Outsourced by Dave Zeltserman
Back in 2004 I was approaching my 20th year working as a software engineer. A little over a year and a half earlier the large network equipment company I was working for killed the product line we were on and laid off everyone in my division. The company I was with looked like they were struggling and would be going out of business (and they did). I had finished writing Small Crimes in between being laid off and starting this new job, and this time I wanted to write a book a little closer to my heart; touching on subjects important to me like software jobs being outsourced out of this country and engineers being made obsolete due to technologies they’ve mastered being rapidly replaced by newer ones. Since I was working 10-12 hours each day at this new struggling company, I didn’t have much time to work on Outsourced, no more than a half hour to an hour each night, but it provided a good emotional release to what I was dealing with and what I was seeing happening to friends of mine in the industry.
So what’s Outsourced about? Dan Wilson is a forty something year-old engineer and the small software startup he had been working at went out of business two years earlier, and now he’s finding that the work he’d been doing is being outsourced to other countries, and outside of a short term contract with a bank to design a security system where the software coding was outsourced, there are no jobs to be had. He’s desperate. His middle class existence is disintegrating quickly, and to make matters worse, he’s going blind. Without the long term disability insurance that a job would provide, he’ll be sentencing his family to a life of poverty. Desperate people to desperate things, and Dan and three ex-colleagues come up with what they think is a brilliant plan to exploit a bug in the software code developed overseas for the security system Dan designed. They’re going to rob this bank, and not with computers, but with guns. The plan they come up with looks flawless and no one is supposed to get hurt. Dan and his friends should’ve been reading crime novels, because if they had they would’ve known there is no such thing as a perfect plan.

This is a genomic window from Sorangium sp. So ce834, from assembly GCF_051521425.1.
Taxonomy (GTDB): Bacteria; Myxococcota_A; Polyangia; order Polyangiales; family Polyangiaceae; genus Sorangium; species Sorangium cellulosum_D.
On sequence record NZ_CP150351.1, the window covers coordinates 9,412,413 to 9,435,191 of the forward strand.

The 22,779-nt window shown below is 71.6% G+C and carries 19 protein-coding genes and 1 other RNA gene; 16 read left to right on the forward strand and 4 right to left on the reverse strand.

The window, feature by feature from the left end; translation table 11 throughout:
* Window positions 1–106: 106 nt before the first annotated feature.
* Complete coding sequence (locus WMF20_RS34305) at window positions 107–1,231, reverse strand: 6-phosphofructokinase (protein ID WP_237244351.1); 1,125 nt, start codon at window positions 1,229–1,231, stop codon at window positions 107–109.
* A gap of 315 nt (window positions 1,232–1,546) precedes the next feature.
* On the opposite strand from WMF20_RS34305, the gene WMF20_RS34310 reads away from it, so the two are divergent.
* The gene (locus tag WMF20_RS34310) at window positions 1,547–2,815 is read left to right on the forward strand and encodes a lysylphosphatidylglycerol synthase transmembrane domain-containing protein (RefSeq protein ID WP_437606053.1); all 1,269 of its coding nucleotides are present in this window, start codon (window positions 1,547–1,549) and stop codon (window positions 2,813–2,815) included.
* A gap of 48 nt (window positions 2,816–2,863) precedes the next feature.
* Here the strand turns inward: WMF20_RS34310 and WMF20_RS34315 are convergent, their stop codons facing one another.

There’s probably more of me in Dan than any other character I’ve written. Like Dan I was an expert in a field which was quickly becoming obsolete due to most of the development projects being outsourced elsewhere. And while I have a different eye disease than I gave Dan, I’m also mostly blind in my left eye (and knock wood I’ll retain my vision in my right eye). So Dan’s a character I relate to strongly. And what about the oddball group of misfit engineers he teams up with? While none of them are based solely on any one person, they’re all composites of different engineers I worked with, and as they’re written Shrini, Gordon and Joel could’ve been co-workers of mine at any of the companies I worked at. A scary thought.
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